Speed Isn’t Everything: Visual and Lean Defined (Part 1)    by Gwendolyn Galsworth

Summer with its balmy evenings and long talks with good friends, lemonades in hand, is drawing to an end. And I return to my day job: weekly articles in The Visual Thinker. Let’s set the groundwork for our new season and get our definitions in place, once again—the difference between visual and lean.

What is Lean?

Technically speaking, lean is a predetermined set of improvement tools that squeeze time and space out of the route that work (the product) follows as it moves through a company’s operational landscape and gains value.

Whether you call this route the critical path or the value stream, lean’s purpose is to identify and then eliminate barriers and constraints in that route. The shorthand for this is: The Seven Deadly Wastes, an improvement model with roots in the Toyota Production System—making defects, delays, over-processing, motion, over-producing, making inventory/WIP, and material handling…plus all the opportunities we miss because our resources are caught up in the wastes, themselves.

The Seven Deadly Wastes + 1

Time is lean’s macro metric; and its corollary is speed. The key methods in the Lean Tool Box are: standard work, quick changeover, level material consumption, and pull. These four tools are so tightly aligned as to be nested in their logic and outcomes, with a powerful impact on all four key performance indicators: safety, quality, cost, and on-time delivery.

Today, lean has become a wide mix of improvement tools and practices that make it, for some, hard to find lean’s beating heart. There are those who regret the blurring of the sharp edges that lean had in the early days. Others celebrate the expansion.

What is Visual?

The visual workplace (or visual for short) is an improvement methodology that focuses on the struggle that results from information that is missing, incorrect or incomplete at work. In a pre-visual workplace, these info deficits are chronic but rarely noticed—because they are invisible. Missing answers simply are not there. They are an invisible enemy.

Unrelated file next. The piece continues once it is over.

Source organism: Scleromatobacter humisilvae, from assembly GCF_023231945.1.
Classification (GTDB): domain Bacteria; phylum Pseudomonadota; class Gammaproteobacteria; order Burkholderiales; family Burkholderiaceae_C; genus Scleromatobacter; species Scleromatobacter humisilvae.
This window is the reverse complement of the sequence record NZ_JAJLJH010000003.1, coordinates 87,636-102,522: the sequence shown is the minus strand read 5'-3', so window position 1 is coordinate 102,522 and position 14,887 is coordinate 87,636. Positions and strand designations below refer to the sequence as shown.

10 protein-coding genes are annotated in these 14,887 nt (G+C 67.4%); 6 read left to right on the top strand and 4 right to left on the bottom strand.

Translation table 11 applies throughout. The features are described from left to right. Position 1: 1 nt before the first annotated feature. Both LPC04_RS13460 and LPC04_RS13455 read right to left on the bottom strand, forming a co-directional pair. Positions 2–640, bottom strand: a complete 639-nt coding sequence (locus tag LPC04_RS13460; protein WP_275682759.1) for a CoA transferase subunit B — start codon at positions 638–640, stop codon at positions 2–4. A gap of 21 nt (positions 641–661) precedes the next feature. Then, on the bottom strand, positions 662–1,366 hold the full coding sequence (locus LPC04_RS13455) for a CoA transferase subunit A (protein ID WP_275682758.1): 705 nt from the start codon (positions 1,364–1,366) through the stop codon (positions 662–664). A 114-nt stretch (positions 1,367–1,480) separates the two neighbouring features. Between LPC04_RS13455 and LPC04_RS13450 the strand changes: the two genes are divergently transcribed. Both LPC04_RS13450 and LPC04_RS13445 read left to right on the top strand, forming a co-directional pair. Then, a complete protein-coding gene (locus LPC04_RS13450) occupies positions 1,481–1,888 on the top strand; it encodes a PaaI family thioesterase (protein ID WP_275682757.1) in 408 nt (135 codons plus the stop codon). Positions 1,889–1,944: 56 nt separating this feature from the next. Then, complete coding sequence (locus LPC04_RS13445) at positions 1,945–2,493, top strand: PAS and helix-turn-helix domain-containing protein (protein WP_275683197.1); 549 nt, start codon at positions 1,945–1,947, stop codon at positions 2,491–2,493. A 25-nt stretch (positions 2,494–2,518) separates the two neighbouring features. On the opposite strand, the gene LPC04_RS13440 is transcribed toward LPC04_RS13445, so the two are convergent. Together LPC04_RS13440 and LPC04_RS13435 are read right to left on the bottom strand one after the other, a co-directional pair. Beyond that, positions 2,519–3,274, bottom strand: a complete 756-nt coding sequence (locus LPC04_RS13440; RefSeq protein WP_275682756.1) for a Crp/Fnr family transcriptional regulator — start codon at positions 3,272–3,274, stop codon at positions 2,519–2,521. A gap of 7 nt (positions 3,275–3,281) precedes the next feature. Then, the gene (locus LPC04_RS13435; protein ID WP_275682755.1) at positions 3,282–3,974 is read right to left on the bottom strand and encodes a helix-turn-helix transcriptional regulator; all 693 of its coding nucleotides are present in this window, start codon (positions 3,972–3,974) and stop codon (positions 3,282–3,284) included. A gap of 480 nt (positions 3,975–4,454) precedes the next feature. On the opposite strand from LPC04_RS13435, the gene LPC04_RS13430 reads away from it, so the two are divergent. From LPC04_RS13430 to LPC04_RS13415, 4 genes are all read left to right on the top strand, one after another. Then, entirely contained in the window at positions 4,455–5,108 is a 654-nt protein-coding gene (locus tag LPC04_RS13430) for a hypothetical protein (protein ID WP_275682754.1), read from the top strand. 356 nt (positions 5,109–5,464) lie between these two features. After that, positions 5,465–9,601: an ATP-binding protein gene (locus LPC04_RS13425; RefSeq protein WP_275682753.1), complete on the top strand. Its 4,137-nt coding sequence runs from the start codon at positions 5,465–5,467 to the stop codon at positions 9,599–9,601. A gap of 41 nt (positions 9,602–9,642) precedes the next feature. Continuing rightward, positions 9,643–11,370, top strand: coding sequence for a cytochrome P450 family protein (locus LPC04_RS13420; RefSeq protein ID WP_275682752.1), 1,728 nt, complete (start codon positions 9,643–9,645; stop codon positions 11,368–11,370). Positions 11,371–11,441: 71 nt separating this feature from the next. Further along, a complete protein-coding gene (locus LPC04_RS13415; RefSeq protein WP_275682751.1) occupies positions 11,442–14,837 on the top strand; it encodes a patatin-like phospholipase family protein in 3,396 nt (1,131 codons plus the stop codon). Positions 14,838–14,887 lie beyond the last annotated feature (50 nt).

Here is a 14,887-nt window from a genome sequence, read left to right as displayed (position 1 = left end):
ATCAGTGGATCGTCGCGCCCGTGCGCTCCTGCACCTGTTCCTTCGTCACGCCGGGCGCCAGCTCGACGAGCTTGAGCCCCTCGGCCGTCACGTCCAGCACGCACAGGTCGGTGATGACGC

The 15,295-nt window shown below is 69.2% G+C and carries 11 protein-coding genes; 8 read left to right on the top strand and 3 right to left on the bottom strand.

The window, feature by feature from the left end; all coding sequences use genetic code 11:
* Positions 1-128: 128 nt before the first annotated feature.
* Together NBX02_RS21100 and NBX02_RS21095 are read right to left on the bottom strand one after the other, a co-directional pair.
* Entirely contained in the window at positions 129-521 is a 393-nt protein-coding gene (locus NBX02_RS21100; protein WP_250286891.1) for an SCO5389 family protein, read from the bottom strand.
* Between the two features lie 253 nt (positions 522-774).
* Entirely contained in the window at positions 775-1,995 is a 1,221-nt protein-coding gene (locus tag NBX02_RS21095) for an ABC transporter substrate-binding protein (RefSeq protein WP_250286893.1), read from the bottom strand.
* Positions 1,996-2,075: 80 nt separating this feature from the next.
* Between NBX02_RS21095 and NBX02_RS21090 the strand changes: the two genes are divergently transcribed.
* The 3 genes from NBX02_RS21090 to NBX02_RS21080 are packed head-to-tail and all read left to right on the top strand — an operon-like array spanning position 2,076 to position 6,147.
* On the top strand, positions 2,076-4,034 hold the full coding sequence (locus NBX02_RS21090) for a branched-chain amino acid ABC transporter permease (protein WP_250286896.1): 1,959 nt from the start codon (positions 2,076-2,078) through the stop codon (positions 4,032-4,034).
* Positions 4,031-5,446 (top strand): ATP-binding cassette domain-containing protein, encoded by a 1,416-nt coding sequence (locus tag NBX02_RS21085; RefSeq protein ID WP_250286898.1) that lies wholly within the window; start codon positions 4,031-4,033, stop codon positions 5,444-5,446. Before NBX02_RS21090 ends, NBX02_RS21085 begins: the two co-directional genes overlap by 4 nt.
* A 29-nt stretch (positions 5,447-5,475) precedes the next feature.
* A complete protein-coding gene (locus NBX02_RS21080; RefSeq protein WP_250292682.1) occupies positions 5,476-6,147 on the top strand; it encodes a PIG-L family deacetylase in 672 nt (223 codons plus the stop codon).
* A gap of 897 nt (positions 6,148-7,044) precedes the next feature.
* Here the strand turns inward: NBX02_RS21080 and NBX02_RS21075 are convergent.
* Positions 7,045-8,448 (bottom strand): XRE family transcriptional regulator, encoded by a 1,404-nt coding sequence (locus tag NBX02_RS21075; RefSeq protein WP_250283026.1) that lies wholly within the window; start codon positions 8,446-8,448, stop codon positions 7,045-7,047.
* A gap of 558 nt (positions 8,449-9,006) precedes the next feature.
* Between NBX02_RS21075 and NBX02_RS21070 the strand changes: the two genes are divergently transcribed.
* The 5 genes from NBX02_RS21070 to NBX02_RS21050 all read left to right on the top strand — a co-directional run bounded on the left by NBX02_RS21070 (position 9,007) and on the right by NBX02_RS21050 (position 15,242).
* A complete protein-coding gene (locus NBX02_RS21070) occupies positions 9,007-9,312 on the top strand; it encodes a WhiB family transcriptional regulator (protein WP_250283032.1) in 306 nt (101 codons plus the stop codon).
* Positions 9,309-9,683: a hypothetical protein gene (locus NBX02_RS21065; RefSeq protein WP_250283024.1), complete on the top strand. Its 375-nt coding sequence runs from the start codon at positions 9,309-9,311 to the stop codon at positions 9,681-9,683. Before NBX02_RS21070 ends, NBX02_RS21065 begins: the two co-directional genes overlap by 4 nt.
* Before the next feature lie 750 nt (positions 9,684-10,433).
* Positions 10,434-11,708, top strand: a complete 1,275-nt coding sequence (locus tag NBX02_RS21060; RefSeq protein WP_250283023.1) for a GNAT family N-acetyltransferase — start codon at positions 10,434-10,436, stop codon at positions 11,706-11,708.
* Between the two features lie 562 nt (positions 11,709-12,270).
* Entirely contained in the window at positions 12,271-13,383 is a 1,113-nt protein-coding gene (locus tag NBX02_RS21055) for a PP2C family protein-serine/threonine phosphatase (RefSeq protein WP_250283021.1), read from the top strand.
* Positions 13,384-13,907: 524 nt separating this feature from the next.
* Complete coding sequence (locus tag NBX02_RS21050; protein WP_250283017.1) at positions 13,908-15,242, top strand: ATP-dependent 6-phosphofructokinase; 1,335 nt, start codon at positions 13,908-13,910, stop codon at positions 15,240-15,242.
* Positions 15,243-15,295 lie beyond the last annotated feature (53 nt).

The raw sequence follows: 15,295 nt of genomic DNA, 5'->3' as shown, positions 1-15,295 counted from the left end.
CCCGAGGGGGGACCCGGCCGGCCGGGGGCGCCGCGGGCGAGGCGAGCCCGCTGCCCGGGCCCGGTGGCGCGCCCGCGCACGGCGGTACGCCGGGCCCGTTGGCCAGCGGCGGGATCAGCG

The visual workplace is as different and distinct from lean as information is from time. Both time and information are indispensable parts of the life of every company—but they are not the same. And so the methodology for improving each is distinctly and most definitely different.

When a company embarks upon the visual journey, it hunts down the unseen enemy in the only way it can: by identifying its footprint. I call that footprint motion/moving without working, a deadly waste but one that I focus on the struggle caused by missing answers in all its thousands and perverse forms: searching, looking for, counting/counting again, wandering, wondering, waiting for information, asking questions, asking again, being interrupted to answer the same question…again.

Motion in the pre-visual workplace is an insidious array of micro transactions that the unaware barely notice and so never think to eliminate. Not so for a workforce that has learned how to think visually—how to see motion and know that it is always caused by missing information. Visual thinkers also know that the way to remove an information deficit (and the motion it causes) is to turn that missing answer into a visual device. The device then holds the answer visibly, for anyone and everyone who needs it to pull to them, without speaking a word.

The most complete example of this outside the workplace is our system of roads and highways. In the USA alone, 150 million cars are on the road every day—150 million killing machines. Yet relatively few people die, proportionally only the tiniest fraction of the sum, thanks to visual information sharing.

Next week, we put more meat on these bones as we explore highway visual devices further and build visuality’s definition.

Share This